Saturday, February 23, 2013


Yesterday we had a late winter snowfall, getting about five inches of new powder added to the snow pack already on the ground. This winter in Northern Wisconsin, we have not received the huge, single snowfalls of one or two feet as have some areas of our country. I heard that on the east coast, in a part of our nation that we in America call New England, there were places that had a single snowfall of three feet and even more. We have not seen that here at our farm; just four or five inches at a time.
Even with that, there is now getting to be a considerable amount of snow in the woods in our part of the country. I have to pick up my feet quite high when I walk. Skis or snowshoes are not an option when one is working.
During yesterday’s snowfall, I looked up from my work for a moment to watch the snow falling. I was struck by the pure beauty of the flakes coming down from the sky. So enthralled was I by the scene that I put down my chainsaw and shut off my tractor so that I could watch it fall. I sat down on a log for a good long time, watching in silence.
I took this photo today, a day after the fresh snowfall
It was midday, but because the cloud cover was very heavy and the trees quite large in the area where I was working, the woods were much darker than they normally would be at that time of day. The softness of the light added to a mood of the woods, which, if I had to choose a word to describe it, I would call solemn. It was so incredibly peaceful that, in reality, one cannot describe it. It is one of those things that can be understood only by experiencing it.
The silence of the scene was also astonishing. I could tell by the stillness of the tree branches that there was absolutely no breeze blowing. The snow was falling straight down. It was so quiet in the woods that as I sat on my log, I began to realize that I could hear the snowflakes sifting down from the sky and landing on the top of my hard-hat.
I took my hat off. At first I heard only absolute silence. I could hear no sound at all. There were no animals running around and no birds chirping. Then slowly, I began to detect a gentle and quiet whisper. At least that is what I guess I would call the sound; or perhaps it would be better said, a hushed and prolonged sigh. I realized that the sound I was hearing was the hum that the snow was making as it was falling through the air and landing on the branches of the trees and on the ground. I was hearing the voices of millions of snowflakes.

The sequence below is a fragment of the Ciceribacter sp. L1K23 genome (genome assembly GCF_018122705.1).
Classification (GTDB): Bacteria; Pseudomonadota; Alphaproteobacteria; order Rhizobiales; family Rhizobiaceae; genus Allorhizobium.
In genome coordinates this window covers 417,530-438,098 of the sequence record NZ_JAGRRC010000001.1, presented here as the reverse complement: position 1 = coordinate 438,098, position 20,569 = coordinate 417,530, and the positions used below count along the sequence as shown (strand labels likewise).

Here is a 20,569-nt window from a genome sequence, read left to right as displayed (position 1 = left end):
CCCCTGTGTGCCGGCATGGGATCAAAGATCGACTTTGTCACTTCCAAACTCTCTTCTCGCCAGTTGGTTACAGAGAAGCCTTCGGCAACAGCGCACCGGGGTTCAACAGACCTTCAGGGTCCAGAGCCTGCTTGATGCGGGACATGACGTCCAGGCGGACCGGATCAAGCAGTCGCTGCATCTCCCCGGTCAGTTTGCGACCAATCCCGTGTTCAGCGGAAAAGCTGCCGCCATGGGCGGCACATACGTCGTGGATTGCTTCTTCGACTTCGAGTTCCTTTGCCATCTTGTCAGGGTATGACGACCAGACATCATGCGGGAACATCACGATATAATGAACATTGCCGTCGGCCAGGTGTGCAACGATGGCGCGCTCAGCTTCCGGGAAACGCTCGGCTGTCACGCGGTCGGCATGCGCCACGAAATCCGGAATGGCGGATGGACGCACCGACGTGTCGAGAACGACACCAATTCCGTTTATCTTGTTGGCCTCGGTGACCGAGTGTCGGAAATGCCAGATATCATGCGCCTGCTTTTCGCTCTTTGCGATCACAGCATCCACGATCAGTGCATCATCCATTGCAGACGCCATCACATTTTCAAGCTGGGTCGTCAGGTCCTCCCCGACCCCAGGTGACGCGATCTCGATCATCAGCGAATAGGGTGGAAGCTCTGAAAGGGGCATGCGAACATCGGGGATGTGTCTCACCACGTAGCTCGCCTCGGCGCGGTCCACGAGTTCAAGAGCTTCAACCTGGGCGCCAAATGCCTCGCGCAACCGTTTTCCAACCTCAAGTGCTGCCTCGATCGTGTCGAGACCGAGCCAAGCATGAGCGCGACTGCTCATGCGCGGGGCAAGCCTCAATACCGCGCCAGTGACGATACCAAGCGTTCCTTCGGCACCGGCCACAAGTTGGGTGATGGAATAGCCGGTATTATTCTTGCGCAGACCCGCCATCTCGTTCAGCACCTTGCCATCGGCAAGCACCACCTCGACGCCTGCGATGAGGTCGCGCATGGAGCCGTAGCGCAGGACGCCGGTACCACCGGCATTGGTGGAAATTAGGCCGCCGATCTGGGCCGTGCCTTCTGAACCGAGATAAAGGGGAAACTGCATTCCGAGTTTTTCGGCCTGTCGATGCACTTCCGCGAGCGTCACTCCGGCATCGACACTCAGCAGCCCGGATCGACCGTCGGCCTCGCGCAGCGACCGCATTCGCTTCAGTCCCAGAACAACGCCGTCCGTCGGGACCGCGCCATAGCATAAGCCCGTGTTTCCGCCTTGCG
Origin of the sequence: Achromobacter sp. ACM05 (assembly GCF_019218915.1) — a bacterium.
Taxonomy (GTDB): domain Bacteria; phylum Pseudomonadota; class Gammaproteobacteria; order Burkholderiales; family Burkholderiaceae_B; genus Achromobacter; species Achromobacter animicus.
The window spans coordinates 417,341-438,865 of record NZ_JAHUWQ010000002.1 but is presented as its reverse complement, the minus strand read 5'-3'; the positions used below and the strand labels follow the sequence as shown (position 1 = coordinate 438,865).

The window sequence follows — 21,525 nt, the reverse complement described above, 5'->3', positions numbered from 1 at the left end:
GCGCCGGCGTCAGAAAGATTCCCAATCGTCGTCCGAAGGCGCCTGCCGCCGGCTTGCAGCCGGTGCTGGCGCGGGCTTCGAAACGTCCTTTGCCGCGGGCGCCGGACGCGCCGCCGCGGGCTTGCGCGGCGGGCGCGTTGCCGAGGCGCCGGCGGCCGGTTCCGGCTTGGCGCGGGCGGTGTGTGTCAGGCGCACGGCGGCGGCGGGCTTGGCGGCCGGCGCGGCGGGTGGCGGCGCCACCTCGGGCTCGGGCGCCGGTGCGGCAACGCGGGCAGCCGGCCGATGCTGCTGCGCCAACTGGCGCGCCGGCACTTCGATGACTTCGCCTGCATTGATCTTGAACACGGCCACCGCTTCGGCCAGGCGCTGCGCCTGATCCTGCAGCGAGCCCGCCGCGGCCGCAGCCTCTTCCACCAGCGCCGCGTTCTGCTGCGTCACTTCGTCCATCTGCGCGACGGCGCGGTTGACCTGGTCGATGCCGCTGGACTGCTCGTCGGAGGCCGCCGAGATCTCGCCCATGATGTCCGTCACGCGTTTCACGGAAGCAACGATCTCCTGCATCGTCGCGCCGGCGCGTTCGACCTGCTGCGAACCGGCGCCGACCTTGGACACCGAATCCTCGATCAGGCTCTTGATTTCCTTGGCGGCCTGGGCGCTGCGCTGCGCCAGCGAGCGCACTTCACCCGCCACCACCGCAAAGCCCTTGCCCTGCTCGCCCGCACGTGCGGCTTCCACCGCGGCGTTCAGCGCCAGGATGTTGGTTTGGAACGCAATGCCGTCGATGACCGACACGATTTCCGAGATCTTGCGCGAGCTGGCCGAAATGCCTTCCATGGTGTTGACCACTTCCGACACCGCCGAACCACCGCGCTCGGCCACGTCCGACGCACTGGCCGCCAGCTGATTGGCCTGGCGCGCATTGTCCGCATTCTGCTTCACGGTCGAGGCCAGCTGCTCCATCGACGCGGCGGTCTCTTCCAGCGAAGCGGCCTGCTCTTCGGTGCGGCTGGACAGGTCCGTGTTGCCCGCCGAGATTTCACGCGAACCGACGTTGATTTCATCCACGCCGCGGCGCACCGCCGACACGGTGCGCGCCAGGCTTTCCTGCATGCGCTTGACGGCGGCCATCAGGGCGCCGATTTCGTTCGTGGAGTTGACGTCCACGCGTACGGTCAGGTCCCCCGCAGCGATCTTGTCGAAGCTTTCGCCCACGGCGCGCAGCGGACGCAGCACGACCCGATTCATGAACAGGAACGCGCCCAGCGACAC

This was not the falling of snow pellets or snow with a high ice concentration. When these are falling, they almost shout in comparison with the snow that was falling around me. The snowflakes that I was hearing were the gentle crystals that fell so slowly that their soft landing did not even break their delicate structure.
stellar dendrite snow flake

Just this winter I learned a new term for snow that I did not before know. This I learned from our local Rhinelander, Wisconsin TV weatherman. Snow comes in various forms. Sometimes it is almost like small pellets and sometimes even like tiny prisms (plus several other forms), but the snowflakes that I was watching as I sat on my log were dendrites. The word means tree-like. This type of snowflake is so named because the flakes are in the form of tiny crystals with branches and side branches, much like trees. The difference is that in the snowflake, all the branches and side branches have the symmetry of a perfectly formed crystal.
fernlike stellar dendrites
I thought it very fitting that these dendrites were falling among the trees and settling in their branches. I also felt that I must be very privileged to listen to their tiny voices as they fell. Were it only one snowflake or a few, I would not be able to hear them. However, with the millions falling around me, together they produced a chorus of nature that I think few people have ever taken time to hear. Perhaps you have. If so, consider yourself fortunate.

It was after what was quite a long time of listening to this chorus of the snow, that way off in the distance, I heard a crow. He was so far away and his call so faint, that in ordinary circumstances, I am not even sure if I would have noticed his cawing. However, after listening so intently to the quiet voices of the snow, his caw seemed almost startling to me. It brought me back to reality, and I realized that I was beginning to get a little cold. Time to get up and get back to work; to warm myself up if for no other reason.
At this time of year many are getting tired of the snow, and I must say that neither for me is it all dreamy moments of beauty and silence. Nevertheless, the movements of nature and of the seasons are in the hands of God. It is nice, sometimes, to take time out and enjoy what is taking place around us. Like listening to the chorus of the snowfall.


  1. I so enjoy your posts about working in the woods. It brings back a lot of memories for me and the "peace" that can be found in the winter woods while logging. Not so much though in the summer with mosquitoes & deer flies out to kill you or hornets in the fall when you are trying to skid out peeled popple. I learned quickly to log in the winter & find other work the rest of the year. Thanks for sharing your experiences. Scott

  2. What a wonderful description! I feel like I was right there on the log with you. I've had a similar experience when it has snowed while deer hunting.


Note: Only a member of this blog may post a comment.